As you can see at a glance, the number of recursive calls at each iteration is doubled! This yields the same exponential growth of time complexity we saw in the brute force approach. What’s worse, we see that in the worst case, G \ N(v) = G \ {v}, meaning that v has no neighbors! This means that in both recursive calls at each iteration, our vertex subset is only being reduced by size 1. The result is the recurrence equation T(n) = 2T(n – 1) + poly(n), yielding a time complexity of O(2npoly(n)). T(x) here represents the time required to solve a problem of size x.

At this stage, though no clear improvement has yet been made, we already have the information we need to make our first improvement to the algorithm. As noted above, in the worst case, G \ N(v) = G \ {v}, meaning that v has no neighbors. However, if v has no neighbors, then it is guaranteed to be included in every maximal independent set, including maximum independent sets, because a node that never has neighbors is always independent! As a result, one of the recursive calls, the one assigning the value withoutv, becomes superfluous, because no maximum independent set can exclude v if it never has neighbors in any subset. At the same time (but on the other hand), if v does have at least one neighbor, then G \ N(v) will have at most (n – 2) vertices. That's quite a brain-full, so let me explain it another way, with concrete examples.

Let's say G has 10 nodes total. So n is 10. Then, if our random node v has at least 1 neighbor, then the neighborhood of v is size 2 or greater. Since N(v) is 2 or greater, then G \ N(v) is 10, minus some number 2 or greater. This line of reasoning yields a new recursive formula with a dramatically improved run time complexity:

T(n) ≤ O(poly(n)) + max{T(n - 1), [T(n - 1) + T(n - 2)]}

The run time complexity on this improved version of the recursive algorithm is reduced to T(n) ≤ O(1.61803398875n) after just one subcase division! That might not seem like much of an improvement, but in a little bit we're going to see some concrete examples of just how big an improvement this can make at execution time. In the meantime, following this line of logic and making further observations, we can immediately improve on our new worst case by splitting that into subcases – some of which are, again, redundant and superfluous.

Note that our new worst case is the case in which both T(n – 1) and T(n – 2) must be calculated. In other words, this is the case in which our recursive calls are doubled, and in which the graphs we pass along are of relatively large size (only 1 or 2 vertices smaller than the graph from which they were derived). In this specific case, v has exactly 1 neighbor; let's call this neighbor w. Specifically because v has exactly 1 neighbor, we will find that either v or w will appear in every maximal independent subset of our original G. Think about it: if w is in a maximal independent set, v simply can't be, because they're neighbors, and two neighbors can't both be in the same independent set. Conversely, if w is not in a maximal independent set, v will be, because its only neighbor is not in the set, which frees v up to join without fear of standing by an adjacent neighbor. Taking this line of reasoning yet another step further, we see that given a maximal independent set containing w, we can remove w and instead include v. Therefore, we can conclude that some maximal independent set will include vertex v (whether this maximal independent set ends up being maximum or not).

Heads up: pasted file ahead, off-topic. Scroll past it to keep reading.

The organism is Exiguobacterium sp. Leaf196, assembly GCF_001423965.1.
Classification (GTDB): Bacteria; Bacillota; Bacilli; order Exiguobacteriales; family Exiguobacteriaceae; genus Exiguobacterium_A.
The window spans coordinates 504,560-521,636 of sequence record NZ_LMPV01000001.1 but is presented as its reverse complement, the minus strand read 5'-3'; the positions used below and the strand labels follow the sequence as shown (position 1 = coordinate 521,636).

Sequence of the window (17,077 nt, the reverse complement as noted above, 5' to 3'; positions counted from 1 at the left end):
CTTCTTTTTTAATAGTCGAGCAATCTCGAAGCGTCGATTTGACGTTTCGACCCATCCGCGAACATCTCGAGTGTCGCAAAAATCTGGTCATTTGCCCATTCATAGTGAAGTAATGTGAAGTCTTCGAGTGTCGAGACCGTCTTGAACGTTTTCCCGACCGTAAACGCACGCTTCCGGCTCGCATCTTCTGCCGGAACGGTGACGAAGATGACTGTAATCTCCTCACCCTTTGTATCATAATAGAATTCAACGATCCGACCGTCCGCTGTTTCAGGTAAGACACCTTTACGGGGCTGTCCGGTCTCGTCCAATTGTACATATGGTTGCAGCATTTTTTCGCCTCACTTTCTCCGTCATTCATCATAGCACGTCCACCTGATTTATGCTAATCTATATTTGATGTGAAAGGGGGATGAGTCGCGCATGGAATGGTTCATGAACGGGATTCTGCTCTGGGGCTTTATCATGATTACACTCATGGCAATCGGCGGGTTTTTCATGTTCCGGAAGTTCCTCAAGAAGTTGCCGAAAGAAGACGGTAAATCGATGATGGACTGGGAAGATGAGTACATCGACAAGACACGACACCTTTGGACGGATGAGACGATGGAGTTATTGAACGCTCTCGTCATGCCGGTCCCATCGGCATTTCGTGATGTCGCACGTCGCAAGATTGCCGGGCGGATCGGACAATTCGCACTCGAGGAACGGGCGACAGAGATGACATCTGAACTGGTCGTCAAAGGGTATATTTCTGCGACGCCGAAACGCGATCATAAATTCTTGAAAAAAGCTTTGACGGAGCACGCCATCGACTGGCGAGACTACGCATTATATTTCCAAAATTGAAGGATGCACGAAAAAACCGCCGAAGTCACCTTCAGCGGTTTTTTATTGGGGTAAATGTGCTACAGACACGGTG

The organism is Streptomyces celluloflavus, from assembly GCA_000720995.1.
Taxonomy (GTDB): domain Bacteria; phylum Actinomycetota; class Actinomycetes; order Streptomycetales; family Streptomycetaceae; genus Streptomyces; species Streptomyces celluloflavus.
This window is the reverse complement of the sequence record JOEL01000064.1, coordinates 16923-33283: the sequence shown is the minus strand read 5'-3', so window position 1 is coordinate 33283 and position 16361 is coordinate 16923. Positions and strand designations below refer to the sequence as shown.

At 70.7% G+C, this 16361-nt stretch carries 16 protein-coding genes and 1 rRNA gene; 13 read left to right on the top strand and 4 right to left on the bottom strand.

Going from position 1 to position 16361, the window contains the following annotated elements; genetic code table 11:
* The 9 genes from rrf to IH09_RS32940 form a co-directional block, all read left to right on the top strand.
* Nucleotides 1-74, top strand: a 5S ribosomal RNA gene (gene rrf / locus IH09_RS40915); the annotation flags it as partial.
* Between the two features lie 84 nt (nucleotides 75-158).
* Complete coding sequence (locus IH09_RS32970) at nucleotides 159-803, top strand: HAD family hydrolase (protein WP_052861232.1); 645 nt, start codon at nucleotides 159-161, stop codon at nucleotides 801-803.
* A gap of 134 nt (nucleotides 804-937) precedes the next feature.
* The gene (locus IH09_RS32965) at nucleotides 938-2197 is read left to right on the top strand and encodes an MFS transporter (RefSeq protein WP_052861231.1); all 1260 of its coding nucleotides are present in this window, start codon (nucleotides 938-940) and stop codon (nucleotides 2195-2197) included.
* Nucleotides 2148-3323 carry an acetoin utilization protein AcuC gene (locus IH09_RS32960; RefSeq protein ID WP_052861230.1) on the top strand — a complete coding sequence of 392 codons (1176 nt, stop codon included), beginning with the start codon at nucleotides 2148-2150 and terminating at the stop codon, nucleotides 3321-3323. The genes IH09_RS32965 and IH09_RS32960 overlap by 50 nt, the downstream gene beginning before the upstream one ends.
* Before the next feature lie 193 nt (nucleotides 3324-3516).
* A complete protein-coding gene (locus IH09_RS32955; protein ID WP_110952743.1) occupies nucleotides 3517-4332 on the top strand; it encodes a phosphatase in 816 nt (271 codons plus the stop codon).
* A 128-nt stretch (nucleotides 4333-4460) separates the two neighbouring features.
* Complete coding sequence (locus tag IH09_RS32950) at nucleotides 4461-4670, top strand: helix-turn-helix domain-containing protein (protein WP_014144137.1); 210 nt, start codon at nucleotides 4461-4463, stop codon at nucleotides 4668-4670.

Note also that if we know there is a strict pair-wise relationship between v and w (due to the given fact that v has 1 adjacent neighbor), we never have to evaluate the recursive case in which the call MaximumIndSetSize(G \ {v}) needs to be made. Our case evaluating T(n – 1) + T(n – 2) becomes only T(n – 2). Furthermore, expanding on our idea from the last worst-case scenario subcase split, we will see that if the degree of v is 2 or more, then N(v) will contain at least 3 vertices, and therefore G \ N(v) will have at most (n – 3) vertices. In such a case, the max{...} function of our recursive algorithm is expanded:

T(n) ≤ O(poly(n)) + max{
T(n - 1),
T(n - 2),
T(n - 1) + T(n - 3)